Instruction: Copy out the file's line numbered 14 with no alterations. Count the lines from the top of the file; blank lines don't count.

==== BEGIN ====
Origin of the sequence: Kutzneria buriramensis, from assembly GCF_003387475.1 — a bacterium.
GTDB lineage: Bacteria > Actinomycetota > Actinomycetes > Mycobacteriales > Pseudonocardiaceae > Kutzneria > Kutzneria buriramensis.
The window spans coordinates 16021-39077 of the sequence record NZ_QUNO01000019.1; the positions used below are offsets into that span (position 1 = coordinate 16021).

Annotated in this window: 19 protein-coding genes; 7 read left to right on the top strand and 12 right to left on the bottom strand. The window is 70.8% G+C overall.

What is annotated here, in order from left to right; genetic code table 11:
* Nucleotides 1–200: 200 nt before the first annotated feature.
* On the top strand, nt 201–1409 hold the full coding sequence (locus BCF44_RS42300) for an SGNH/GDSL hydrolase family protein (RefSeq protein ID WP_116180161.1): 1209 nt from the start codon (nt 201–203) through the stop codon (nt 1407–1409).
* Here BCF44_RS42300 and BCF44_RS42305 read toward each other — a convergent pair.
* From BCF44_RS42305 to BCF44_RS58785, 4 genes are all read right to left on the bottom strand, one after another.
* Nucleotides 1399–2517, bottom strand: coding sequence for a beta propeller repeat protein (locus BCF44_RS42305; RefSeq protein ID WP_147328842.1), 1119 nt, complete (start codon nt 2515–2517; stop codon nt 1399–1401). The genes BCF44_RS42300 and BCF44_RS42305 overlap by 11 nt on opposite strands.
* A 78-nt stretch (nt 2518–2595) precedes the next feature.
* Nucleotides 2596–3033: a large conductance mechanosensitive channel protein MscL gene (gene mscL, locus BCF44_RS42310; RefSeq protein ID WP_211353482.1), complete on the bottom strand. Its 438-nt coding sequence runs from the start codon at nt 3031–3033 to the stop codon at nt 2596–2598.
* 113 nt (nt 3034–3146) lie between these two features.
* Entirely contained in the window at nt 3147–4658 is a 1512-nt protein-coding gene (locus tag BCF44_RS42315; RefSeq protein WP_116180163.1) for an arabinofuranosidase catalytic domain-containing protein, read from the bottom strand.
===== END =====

* Entirely contained in the window at nt 3147–4658 is a 1512-nt protein-coding gene (locus tag BCF44_RS42315; RefSeq protein WP_116180163.1) for an arabinofuranosidase catalytic domain-containing protein, read from the bottom strand.